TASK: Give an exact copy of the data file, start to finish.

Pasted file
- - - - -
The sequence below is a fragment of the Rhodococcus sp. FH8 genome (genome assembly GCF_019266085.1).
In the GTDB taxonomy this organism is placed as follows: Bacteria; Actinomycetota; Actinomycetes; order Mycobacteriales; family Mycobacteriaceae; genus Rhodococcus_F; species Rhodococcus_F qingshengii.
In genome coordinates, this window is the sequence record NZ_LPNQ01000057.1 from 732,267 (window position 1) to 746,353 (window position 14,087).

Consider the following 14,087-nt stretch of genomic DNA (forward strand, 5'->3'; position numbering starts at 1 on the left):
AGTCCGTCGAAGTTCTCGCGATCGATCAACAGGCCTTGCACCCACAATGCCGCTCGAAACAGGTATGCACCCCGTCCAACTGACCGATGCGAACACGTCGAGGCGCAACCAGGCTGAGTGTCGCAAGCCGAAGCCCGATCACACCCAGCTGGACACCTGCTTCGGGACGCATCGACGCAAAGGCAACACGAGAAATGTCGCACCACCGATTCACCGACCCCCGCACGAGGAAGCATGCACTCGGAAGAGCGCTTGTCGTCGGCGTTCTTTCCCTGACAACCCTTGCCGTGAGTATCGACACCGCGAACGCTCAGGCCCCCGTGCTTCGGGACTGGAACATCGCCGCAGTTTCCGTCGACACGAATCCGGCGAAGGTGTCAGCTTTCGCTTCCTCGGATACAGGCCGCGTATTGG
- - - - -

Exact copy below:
The sequence below is a fragment of the Rhodococcus sp. FH8 genome (genome assembly GCF_019266085.1).
In the GTDB taxonomy this organism is placed as follows: Bacteria; Actinomycetota; Actinomycetes; order Mycobacteriales; family Mycobacteriaceae; genus Rhodococcus_F; species Rhodococcus_F qingshengii.
In genome coordinates, this window is the sequence record NZ_LPNQ01000057.1 from 732,267 (window position 1) to 746,353 (window position 14,087).

Consider the following 14,087-nt stretch of genomic DNA (forward strand, 5'->3'; position numbering starts at 1 on the left):
AGTCCGTCGAAGTTCTCGCGATCGATCAACAGGCCTTGCACCCACAATGCCGCTCGAAACAGGTATGCACCCCGTCCAACTGACCGATGCGAACACGTCGAGGCGCAACCAGGCTGAGTGTCGCAAGCCGAAGCCCGATCACACCCAGCTGGACACCTGCTTCGGGACGCATCGACGCAAAGGCAACACGAGAAATGTCGCACCACCGATTCACCGACCCCCGCACGAGGAAGCATGCACTCGGAAGAGCGCTTGTCGTCGGCGTTCTTTCCCTGACAACCCTTGCCGTGAGTATCGACACCGCGAACGCTCAGGCCCCCGTGCTTCGGGACTGGAACATCGCCGCAGTTTCCGTCGACACGAATCCGGCGAAGGTGTCAGCTTTCGCTTCCTCGGATACAGGCCGCGTATTGG